Steve Bannon Talks at National Front Summit

Steve Bannon

Former White House strategist Steve Bannon surprised attendants at the National Front's official summit by appearing as the keynote speaker—a fact announced only hours ahead of time, and with so little notice that it was not even included in the event's program.

The summit took place at the Lille’s Grand Palais. Bannon's speech, given in English, took about 35 minutes, including time when he paused to allow his translator to address the audience. It was punctuated by applause several times.

During his speech, Bannon praised the party's leader, Marine Le Pen, for her rejection of the traditional left/right divide, saying that the true political split these days is whether “you consider the nation state as an obstacle to be overcome or as a jewel to be polished, loved and nurtured."

He went on to say that while visiting Europe, he has noted the same divide gripping multiple countries—alluding to the gap between those who favor globalization and mass immigration, particularly from the Muslim world, and those like the National Front, who believe that this is dangerous to their home countries and cultures.

Bannon assured his audience that "history is on our side. The tide of history is with us and will compel us to victory after victory after victory!”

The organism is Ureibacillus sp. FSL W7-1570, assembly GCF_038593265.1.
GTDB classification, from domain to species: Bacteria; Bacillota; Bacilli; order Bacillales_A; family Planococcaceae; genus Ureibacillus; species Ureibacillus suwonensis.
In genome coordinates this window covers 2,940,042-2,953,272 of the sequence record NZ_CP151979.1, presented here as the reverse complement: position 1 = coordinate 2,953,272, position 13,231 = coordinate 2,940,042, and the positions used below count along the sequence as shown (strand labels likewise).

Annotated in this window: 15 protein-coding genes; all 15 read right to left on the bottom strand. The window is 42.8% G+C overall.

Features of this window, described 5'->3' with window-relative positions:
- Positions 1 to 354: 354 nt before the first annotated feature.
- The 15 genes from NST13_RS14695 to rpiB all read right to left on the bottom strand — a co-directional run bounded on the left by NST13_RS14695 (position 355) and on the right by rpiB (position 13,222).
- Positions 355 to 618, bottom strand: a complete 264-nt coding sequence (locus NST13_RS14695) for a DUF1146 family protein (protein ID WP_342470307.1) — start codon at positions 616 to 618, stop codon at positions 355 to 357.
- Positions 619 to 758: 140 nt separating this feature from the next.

His most controversial comment, however, came at the very end. “Let them call you racist, let them call you xenophobes, let them call you nativists. Wear it like a badge of honor. Because every day we get stronger and they get weaker,” he said, and ended with “God Bless America. And vive la France."

Despite Bannon's comments about Le Pen, the National Front is generally considered to be a far-right party, and regularly decried by opponents as being bigoted against ethnic minorities. However, they have steadily grown in popularity over the years as France experiences more crimes and social problems related to its influx of immigrants and their descendants, who now account for about 10% of the country's population.

Le Pen, who inherited her position from her father Jean-Marie Le Pen, has been on a campaign to "de-demonize" the party, both by tweaking its policy and its public relations.

The summit also saw her reelected to her position; she was unopposed, but it is well-known that her popularity within the party has fallen recently. Some believe that inviting Bannon was meant to distract from this.

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